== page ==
Treat Lasah as if he was a Panda
Photo Credit: The KOTA Foundation
All animals are equal but some animals are more equal than others. This truism is sadly true not only in the dystopian world of George Orwell’s classic novel “Animal Farm,” but also in the world of animal welfare in Malaysia. As we have point out on Clean Malaysia, even as people dote on Kuala Lumpur zoo’s import pandas, many Malaysian citizens and officials conveniently ignore the plight of the country’s homegrown Malayan sun bears.
Unfortunately, the same applies to some of the nation’s elephants as well.
Several months after the leading Malaysian animal rights group Friends of the Orangutans (FOTO) revealed that a 36-year-old elephant bull has been kept in chains and bondage at the Langkawi Elephant Adventures amusement park, the long-suffering pachyderm still remains in chains and bondage. And that despite the fact that an online campaign to free Lasah and relocate him to well-deserved retirement at an elephant sanctuary has garnered 400,000 signatures with citizens and animal lovers from far and wide calling for his release. To no avail, however.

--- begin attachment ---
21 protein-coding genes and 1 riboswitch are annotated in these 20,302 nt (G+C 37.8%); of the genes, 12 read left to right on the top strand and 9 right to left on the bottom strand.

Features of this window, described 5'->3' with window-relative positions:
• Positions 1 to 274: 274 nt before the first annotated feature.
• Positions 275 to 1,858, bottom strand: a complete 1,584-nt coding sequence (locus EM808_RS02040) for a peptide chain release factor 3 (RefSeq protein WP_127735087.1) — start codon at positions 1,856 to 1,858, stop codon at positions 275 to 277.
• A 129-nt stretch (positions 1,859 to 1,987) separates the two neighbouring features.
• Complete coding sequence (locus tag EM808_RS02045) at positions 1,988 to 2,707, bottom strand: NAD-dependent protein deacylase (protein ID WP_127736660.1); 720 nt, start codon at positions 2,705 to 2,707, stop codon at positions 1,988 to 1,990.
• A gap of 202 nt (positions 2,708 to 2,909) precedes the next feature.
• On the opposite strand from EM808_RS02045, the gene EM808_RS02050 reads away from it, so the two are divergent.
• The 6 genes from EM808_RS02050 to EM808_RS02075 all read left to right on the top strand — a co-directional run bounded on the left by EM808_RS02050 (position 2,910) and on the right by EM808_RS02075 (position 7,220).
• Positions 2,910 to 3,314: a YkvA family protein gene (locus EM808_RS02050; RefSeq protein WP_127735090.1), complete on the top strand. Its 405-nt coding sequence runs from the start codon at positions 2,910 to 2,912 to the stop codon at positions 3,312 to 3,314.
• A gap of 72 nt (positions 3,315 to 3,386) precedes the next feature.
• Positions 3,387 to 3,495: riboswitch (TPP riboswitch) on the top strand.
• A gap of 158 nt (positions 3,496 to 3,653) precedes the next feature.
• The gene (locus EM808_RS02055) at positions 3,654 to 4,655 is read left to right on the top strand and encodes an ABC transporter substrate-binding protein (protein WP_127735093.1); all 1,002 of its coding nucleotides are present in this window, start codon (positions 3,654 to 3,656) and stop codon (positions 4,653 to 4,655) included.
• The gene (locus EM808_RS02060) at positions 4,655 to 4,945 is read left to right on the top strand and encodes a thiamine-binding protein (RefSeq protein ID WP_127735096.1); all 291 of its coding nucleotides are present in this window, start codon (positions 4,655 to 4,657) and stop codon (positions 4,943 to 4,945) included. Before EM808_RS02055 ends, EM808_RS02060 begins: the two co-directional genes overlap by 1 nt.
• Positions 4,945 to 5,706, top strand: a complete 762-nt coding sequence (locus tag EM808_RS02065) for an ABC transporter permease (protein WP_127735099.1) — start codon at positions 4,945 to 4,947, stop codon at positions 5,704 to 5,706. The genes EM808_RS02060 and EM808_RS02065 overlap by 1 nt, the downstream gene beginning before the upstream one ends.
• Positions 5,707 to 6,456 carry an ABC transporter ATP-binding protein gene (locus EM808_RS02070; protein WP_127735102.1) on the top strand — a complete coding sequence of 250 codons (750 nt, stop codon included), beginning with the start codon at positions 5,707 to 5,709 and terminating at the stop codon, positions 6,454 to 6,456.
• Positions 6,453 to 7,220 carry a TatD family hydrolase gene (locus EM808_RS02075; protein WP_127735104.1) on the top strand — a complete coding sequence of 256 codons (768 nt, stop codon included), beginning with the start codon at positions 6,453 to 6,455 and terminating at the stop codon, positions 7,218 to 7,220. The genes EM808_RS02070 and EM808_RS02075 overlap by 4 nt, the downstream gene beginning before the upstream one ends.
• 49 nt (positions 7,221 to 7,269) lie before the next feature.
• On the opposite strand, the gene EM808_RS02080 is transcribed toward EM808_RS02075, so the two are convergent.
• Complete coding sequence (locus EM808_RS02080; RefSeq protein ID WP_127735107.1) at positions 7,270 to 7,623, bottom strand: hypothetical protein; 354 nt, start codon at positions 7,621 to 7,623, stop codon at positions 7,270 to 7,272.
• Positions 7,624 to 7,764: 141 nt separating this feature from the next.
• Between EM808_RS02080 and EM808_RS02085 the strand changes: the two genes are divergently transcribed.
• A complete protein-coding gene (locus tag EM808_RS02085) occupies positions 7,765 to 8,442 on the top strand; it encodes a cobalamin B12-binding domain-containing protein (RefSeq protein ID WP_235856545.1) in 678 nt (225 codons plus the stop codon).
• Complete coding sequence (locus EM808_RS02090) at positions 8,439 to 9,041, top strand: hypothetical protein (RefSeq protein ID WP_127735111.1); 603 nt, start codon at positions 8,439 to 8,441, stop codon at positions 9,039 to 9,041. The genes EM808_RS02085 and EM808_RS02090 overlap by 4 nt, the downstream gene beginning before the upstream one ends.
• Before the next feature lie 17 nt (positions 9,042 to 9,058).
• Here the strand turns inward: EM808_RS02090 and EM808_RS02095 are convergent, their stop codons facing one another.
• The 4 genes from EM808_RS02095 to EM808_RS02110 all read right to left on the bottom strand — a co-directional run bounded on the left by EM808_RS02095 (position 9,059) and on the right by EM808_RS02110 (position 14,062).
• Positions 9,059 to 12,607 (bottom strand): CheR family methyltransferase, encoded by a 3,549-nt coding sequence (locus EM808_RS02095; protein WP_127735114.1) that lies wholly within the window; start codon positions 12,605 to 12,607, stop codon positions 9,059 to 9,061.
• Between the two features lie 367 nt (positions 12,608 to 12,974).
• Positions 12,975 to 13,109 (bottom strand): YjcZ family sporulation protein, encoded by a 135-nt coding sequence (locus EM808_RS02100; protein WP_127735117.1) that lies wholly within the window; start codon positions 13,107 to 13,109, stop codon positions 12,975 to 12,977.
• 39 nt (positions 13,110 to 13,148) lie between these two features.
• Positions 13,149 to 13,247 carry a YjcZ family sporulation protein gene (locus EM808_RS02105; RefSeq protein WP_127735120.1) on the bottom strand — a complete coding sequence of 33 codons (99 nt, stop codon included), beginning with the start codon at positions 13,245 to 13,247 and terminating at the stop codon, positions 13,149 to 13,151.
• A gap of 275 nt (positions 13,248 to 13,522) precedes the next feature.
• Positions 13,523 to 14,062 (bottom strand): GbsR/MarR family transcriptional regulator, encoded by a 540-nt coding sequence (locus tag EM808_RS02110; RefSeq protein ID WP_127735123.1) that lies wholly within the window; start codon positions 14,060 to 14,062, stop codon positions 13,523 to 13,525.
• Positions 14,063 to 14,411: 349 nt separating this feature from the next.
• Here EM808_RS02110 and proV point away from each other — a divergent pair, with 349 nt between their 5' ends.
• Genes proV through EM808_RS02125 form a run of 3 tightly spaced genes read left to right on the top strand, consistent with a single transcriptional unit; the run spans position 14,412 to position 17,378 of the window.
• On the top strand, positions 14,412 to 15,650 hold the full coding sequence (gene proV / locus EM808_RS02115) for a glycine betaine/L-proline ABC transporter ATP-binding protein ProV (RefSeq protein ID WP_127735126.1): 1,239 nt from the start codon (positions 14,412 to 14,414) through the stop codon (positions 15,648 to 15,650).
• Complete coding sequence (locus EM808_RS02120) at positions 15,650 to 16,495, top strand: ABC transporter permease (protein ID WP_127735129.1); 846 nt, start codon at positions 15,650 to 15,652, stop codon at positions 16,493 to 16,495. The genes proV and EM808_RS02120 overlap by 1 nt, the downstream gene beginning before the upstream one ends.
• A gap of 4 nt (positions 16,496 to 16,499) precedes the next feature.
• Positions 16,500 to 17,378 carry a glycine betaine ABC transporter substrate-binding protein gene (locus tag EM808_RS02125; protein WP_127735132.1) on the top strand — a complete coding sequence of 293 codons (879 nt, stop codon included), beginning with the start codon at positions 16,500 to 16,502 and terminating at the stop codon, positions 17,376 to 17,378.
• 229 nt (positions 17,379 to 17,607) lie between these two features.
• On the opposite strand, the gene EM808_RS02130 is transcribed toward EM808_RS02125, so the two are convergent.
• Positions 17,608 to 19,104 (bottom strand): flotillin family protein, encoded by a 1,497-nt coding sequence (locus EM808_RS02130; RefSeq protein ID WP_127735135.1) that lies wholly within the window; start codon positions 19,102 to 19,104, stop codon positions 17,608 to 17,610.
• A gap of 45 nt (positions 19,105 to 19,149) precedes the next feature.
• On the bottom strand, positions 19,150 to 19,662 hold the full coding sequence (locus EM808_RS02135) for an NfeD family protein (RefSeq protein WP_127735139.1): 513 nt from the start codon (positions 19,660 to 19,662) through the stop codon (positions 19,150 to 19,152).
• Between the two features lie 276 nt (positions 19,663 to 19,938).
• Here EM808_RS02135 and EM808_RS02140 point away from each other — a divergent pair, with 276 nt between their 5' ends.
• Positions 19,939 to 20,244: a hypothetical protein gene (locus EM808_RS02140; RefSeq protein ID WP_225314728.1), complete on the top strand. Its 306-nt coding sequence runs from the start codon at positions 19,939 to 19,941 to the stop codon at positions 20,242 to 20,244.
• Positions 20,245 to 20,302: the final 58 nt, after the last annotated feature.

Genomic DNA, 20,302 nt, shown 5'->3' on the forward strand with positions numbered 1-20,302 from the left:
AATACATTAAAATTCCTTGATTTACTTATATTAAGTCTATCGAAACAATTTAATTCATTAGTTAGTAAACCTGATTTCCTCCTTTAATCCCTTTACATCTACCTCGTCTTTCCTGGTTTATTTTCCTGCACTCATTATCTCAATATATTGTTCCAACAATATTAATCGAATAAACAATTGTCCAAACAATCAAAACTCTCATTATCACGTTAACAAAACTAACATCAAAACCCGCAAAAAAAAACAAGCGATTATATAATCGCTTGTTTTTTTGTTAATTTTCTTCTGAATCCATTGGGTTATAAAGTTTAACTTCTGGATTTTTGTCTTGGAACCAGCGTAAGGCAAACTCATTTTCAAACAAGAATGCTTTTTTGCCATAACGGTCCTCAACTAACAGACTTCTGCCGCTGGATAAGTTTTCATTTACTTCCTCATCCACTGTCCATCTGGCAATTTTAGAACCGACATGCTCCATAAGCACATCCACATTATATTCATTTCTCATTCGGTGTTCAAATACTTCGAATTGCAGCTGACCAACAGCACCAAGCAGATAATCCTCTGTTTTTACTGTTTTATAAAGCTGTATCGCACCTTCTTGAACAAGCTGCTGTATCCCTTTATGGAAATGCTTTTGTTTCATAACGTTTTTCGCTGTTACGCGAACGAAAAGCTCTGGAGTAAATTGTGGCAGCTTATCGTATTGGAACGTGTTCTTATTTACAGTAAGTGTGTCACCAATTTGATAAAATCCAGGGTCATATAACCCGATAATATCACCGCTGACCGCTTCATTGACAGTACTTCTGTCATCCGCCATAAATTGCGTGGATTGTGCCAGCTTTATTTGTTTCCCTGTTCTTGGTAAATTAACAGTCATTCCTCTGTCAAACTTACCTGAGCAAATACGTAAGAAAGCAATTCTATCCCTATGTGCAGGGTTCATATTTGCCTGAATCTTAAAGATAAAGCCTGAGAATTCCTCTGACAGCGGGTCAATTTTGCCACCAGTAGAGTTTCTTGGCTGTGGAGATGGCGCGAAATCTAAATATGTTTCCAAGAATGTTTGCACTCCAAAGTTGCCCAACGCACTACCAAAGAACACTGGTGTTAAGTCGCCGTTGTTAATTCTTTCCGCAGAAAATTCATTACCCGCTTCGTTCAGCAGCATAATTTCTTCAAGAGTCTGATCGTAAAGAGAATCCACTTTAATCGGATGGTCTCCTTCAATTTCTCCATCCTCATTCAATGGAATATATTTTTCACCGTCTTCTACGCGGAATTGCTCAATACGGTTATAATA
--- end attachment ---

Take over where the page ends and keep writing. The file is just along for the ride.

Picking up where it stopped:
“All calls by Friends of the Orangutans Malaysia (FOTO Malaysia), international NGOs and elephant experts from around the world asking for the government to retire Lasah to the Kuala Gandah Elephant Sanctuary have fallen on deaf ears,” observers Upreshpal Singh, FOTO’s director.
“Compare the treatment of a majestic Malaysian animal with that of panda bears from China,” he goes on to point out. “The pandas in a zoo in the nation’s capital are even said to be given enrichment and health checks daily. A fully air-conditioned complex was built to house the bears and we have been informed anyone caught throwing junk food at the bears is immediately asked to exit the complex. Millions of ringgit have been spent on them.”
And so it goes. That does not mean, of course, that the zoo’s pandas should be given any less attention. Rather, all other abused, endangered and needy animals should be treated with the same level of care and respect.
Doesn’t this lack of concern for Lasah, the conservationist ponders, “indicate that the government has no concern whatsoever for Malaysian wildlife and will not lift a finger to alleviate the suffering of Lasah and other animals?” It does seem to be the case, yes.
“Apart from Lasah the elephant’s daily nightmare, countless animals in various zoos across the country are in pain and anguish as you read this,” Singh adds. “And they will continue to suffer as almost no one in Malaysia speaks up for them and the fear culture is holding back those with information from exposing cruelty to wildlife in Malaysia.”
So let us treat all animals the way we treat pandas: with doting love, care and attention. And let’s free Lasah at last.
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It is time to release Lasah.